Fifty years ago as of this writing, NASA officially came into existence.
To most people today, NASA is a background concern, for some a source of pride and wonder, for others a waste of time and resources. It is almost always a nexus for controversy, in one way or another.
But I also think the NASA will turn out to be one of the real legacies that we leave today for world history. A hundred years or more from now, a lot of what's happening now--the Iraq War, the various 9and apparently endless) government scandals, the housing bubble bursting, etc--will be at most just notes in a history book.
But NASA, and what it accomplished, will still be pretty well remembered. The 'NASA Era" of the past 5 decades (and hopefully at least a few more to come) will be looked upon fondly, and perhaps even with a grumble of envy, much like the pioneer days of the Old West has been idolized all through the 20th century. This is not to say that the people who ran and worked for NASA were perfect--hardly. There have been a LOT of missteps, scandals, controversies, mistakes, and even outright bumbling. Lives have been lost, billions of dollars wasted, careers ruined at times.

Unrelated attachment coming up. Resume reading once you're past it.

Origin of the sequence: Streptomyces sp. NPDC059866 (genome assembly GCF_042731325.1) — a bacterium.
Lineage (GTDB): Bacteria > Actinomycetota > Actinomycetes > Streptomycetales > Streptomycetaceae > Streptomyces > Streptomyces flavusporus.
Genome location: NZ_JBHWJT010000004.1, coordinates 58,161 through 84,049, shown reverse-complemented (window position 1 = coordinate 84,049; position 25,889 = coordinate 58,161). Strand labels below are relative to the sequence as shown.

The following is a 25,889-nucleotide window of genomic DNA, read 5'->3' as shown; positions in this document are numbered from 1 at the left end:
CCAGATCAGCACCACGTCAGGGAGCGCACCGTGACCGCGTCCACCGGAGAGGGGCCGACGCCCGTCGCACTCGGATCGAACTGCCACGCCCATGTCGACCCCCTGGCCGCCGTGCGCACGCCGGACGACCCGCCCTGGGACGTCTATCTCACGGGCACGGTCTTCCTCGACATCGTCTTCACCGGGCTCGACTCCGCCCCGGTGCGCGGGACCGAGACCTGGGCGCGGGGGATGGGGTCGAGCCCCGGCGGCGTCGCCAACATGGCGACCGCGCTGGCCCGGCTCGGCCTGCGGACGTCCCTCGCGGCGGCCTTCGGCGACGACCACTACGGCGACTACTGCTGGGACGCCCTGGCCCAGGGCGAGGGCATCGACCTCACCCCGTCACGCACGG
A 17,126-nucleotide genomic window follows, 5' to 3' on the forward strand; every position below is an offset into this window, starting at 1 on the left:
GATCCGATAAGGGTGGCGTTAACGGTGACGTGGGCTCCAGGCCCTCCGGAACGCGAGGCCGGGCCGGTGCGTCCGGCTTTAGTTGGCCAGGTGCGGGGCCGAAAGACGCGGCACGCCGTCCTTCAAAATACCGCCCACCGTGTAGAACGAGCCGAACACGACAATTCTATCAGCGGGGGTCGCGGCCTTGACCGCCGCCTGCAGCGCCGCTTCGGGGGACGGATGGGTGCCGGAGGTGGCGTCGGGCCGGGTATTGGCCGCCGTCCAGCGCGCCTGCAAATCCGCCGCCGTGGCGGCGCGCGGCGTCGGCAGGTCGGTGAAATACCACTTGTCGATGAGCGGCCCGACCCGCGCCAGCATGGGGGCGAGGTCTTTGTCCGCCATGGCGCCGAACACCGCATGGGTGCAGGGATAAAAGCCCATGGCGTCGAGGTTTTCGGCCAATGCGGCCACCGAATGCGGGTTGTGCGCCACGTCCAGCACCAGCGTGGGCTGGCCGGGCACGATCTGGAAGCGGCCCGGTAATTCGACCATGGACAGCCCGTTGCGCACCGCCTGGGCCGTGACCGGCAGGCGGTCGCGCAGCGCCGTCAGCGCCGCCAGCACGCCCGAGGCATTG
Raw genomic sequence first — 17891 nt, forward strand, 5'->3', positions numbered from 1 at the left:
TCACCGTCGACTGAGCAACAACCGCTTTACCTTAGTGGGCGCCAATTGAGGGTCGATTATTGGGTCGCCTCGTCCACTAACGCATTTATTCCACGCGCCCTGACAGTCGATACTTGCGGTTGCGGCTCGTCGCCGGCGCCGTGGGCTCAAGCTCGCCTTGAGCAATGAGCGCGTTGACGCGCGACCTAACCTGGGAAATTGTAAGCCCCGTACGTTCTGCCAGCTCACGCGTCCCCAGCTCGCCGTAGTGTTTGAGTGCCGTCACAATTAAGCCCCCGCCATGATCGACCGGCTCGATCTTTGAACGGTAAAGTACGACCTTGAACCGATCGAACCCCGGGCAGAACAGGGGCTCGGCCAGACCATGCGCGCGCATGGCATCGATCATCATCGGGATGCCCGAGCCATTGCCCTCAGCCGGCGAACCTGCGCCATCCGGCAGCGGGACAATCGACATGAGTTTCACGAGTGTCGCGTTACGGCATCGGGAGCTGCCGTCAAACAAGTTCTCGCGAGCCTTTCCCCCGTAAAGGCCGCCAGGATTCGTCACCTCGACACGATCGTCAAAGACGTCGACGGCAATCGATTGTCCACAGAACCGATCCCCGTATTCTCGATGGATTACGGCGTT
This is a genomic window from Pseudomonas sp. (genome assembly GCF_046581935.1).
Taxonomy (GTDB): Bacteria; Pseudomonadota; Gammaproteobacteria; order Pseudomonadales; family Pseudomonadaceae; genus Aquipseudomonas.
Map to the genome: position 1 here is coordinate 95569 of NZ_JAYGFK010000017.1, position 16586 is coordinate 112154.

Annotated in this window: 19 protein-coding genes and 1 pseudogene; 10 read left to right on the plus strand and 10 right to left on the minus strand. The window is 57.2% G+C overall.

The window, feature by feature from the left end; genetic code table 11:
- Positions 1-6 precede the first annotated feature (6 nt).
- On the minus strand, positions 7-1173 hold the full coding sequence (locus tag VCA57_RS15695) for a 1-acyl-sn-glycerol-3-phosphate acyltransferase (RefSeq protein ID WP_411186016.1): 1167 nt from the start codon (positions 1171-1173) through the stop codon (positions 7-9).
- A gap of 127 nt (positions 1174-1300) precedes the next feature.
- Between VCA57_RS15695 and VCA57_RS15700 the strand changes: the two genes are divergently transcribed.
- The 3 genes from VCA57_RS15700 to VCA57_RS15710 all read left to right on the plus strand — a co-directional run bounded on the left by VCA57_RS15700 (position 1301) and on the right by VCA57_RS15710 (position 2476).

NASA has done legendary things. They have expanded the scope of human endeavor and knowledge far further than any other single group in human history ever has before. Thanks to NASA, Earth Orbit, the Moon and Mars are no longer abstractions in the sky, but real, tangible places that either we or our machines have actually touched and investigated. Under NASA's watch, man made objects have visited alien worlds billions of miles beyond our warm, protective biosphere, and have crossed into interstellar space. The first human being to ever step foot on another world did so wearing a NASA logo. Seven of our solar system's planets were first seen close-up by NASA probes. The first craft to enter the interstellar void did so as a child of NASA.
These are not accomplishments that will be easily shaken from the collective human psyche. They will endure long after I will.
And so, hopefully, will the agency that was responsible for them. Happy 50th Birthday, NASA